By Sean Gregory
October 12, 2019

Saul Eugene, 23, knew he was walking into hostile territory when he attended Thursday night’s Trump rally in Minneapolis wearing a Colin Kaepernick jersey. But he never expected to be ejected from the venue.

Trump has very publicly disparaged Kaepernick and other NFL players who’ve knelt during the National Anthem in protest of police violence and racial injustice. Eugene is a self-described “political operative” who says he’s worked for a variety of Democratic politicians in Minnesota. Wearing a Kaepernick jersey, he tells TIME, “was an easy way to send a message, without having to use too many words.”

What, exactly, is that message? “I think it’s strength,” says Eugene in the first interview he’s given about the ejection, which was captured on camera and began to go viral on Friday. Kaepernick has not played in the NFL since the 2016 season, when he began his protest. Earlier on Thursday, Kaepernick’s representatives had released a statement noting that he has been “working out 5 days a week, for 3 years, in preparation to play again,” and lamenting that not a single team has even brought him in for a workout.

“[Kaepernick] essentially gave up his whole career to fight for the things he believed in,” says Eugene. Of Trump, he continued, “we’re talking about a candidate who thrives off of white males who feel that their privilege is being threatened by minorities, women, all of that stuff. A black man willing to use his platform to step up and speak out on a lot of the atrocities that are committed across this country on a regular basis, it scares them. It’s everything they fear. They’re losing their control and their upper hand.”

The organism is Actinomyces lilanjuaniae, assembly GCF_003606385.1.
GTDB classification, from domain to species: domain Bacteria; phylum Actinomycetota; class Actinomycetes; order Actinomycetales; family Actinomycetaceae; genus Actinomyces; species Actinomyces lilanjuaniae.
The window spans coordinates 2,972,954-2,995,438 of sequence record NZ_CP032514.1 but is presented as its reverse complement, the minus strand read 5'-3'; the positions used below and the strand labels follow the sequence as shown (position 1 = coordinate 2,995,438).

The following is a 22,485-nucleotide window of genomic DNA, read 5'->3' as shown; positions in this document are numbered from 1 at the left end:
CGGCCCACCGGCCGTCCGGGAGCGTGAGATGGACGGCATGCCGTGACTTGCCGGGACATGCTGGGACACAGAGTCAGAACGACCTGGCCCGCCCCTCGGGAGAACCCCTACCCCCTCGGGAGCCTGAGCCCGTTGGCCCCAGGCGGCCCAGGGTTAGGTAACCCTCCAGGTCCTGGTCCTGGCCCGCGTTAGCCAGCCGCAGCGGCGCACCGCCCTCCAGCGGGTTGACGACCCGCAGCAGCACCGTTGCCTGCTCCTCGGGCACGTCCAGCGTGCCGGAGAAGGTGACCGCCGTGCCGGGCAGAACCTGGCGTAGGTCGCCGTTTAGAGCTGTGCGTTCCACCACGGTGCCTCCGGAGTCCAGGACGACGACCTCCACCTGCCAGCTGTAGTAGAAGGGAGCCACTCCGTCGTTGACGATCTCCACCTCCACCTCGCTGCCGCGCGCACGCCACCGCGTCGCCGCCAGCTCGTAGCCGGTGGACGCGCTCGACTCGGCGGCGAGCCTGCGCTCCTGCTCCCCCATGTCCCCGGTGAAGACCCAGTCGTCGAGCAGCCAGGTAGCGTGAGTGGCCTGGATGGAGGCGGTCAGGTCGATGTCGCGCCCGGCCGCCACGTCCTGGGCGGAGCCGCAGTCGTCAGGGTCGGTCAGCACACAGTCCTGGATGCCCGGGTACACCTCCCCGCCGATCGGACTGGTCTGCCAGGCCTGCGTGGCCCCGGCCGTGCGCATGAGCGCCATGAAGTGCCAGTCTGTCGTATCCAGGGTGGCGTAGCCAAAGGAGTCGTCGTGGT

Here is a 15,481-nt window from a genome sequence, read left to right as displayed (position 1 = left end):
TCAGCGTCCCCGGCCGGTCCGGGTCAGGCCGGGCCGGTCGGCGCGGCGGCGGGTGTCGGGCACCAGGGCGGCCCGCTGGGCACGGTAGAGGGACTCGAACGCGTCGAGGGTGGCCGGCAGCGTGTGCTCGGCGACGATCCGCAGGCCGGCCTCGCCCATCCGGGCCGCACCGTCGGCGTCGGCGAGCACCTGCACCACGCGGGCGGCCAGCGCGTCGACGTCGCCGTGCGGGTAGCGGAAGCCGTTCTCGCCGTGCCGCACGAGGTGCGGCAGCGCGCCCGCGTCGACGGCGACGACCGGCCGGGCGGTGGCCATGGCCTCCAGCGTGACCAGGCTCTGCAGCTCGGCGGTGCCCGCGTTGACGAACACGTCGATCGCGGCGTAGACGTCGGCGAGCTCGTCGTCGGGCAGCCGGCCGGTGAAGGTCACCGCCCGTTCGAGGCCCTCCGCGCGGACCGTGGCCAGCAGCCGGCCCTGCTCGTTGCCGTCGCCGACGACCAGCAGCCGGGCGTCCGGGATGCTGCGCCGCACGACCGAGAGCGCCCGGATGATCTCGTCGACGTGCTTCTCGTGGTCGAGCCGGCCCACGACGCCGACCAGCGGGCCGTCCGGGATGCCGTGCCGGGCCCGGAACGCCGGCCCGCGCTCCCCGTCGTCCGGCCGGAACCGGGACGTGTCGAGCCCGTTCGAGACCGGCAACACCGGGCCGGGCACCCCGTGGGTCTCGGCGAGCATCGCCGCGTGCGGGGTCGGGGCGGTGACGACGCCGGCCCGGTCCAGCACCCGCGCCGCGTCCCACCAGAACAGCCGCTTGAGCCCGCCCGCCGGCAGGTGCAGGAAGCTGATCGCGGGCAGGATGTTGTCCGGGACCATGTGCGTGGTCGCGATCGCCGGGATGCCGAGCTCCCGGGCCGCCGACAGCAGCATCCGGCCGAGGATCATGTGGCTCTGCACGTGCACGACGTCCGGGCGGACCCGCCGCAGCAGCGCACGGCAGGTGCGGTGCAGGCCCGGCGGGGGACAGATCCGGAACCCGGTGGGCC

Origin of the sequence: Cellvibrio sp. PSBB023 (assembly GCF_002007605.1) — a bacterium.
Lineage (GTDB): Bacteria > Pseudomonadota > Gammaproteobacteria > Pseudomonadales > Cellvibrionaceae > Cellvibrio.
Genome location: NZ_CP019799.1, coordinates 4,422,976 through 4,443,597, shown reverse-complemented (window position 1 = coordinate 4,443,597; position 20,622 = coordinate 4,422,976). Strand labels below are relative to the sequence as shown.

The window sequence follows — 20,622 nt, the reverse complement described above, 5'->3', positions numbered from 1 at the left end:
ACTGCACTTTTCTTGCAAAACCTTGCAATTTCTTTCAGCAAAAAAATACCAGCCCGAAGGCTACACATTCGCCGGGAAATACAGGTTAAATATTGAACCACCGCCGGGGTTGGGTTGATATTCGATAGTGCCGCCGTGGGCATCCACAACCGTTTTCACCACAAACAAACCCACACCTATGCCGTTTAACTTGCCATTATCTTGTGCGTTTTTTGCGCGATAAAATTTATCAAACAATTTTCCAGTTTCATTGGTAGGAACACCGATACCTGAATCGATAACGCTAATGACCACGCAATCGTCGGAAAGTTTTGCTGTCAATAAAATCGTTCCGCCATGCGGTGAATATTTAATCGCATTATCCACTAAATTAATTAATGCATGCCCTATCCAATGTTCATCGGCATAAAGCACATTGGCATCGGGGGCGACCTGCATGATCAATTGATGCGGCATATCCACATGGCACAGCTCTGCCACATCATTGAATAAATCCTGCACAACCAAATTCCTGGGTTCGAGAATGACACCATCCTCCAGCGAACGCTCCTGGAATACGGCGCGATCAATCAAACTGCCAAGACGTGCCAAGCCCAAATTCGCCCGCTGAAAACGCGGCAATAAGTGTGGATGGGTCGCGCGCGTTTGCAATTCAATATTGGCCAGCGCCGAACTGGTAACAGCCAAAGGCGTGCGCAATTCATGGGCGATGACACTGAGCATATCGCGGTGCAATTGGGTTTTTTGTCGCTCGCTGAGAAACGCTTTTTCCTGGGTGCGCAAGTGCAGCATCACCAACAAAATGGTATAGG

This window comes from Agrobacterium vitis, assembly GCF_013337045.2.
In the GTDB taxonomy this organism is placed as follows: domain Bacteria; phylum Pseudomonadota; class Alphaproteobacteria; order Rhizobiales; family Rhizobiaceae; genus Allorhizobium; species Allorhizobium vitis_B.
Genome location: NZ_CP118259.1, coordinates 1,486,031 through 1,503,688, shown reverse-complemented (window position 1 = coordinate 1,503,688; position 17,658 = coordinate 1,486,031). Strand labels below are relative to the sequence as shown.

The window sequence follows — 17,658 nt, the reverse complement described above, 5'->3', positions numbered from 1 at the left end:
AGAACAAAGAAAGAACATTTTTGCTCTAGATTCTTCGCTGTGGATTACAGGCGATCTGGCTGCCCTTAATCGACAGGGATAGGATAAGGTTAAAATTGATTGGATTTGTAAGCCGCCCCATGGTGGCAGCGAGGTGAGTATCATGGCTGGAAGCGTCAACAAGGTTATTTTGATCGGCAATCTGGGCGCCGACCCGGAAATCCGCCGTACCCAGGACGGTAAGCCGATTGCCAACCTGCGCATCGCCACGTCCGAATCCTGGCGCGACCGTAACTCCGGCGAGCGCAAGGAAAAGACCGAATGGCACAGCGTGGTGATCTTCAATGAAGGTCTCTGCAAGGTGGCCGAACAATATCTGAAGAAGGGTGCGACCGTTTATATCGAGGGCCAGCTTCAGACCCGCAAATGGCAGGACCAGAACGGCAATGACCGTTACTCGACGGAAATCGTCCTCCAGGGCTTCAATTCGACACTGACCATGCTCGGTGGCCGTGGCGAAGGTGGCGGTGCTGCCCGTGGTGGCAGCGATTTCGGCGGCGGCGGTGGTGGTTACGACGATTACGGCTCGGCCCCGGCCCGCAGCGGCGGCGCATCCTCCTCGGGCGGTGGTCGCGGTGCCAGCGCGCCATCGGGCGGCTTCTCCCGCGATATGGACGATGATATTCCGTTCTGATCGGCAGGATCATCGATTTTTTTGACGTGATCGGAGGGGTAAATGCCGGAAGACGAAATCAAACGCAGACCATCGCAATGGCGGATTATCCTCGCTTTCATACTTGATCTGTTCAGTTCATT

“I can’t walk around and talk to every Trump supporter and have them feel what I’m saying,” says Eugene. “But there is power in imagery and power in symbols. Kaepernick has become one of those symbols.”

According to Eugene, he wore a jacket over his jersey until arriving at his seat. During one of the speeches at the rally before the President talked, Eugene said he laughed at a point he disagreed with. “I wasn’t laughing any louder than people were cheering,” he says. “Sure, it was audible. But it wasn’t an act of aggression in any way.”

Still, Eugene says a man sitting in the row in front of him turned around to confront him and, he claims, threatened to hit him. Eugene says he winked at the man in response, and said “I dare you.” The man called over a security guard who, at first, declined to kick Eugene out. Then Eugene laughed a few more times; he says the man turned around again, called him names and then made a phone call. Security soon came down again, this time telling Eugene he was “uninvited” from the event.

As he walked out of the arena, Eugene blew kisses. The crowd became to heckle him: someone said “f–k Kaepernick,” according to Eugene, and he said he also heard someone yell the N-word. (Eugene is white.) He says the police who escorted him out were polite and professional, adding that they said they were just following orders.

A Minneapolis Police Department official told TIME that Target Center security had ordered Eugene’s removal; the Target Center did not return a request for comment. TIME reached out to both the White House and the Trump 2020 campaign for comment: the White House referred TIME to the campaign, which did not return the request. Through Twitter, TIME reached out to the man who allegedly confronted Eugene and summoned security. He has yet to provide a comment.

Eugene knows some people will believe he attended for the sole rally of getting kicked out and receiving attention — but he says that wasn’t the case. “They can say what they want,” he says. “I was prepared to be kicked out if that’s what it led to. I was prepared to be very un-liked and show my stance. The thing is, it’s unwavering. It you’re on the right side of history, you’re on the right side of history.”

Write to Sean Gregory at sean.gregory@time.com.

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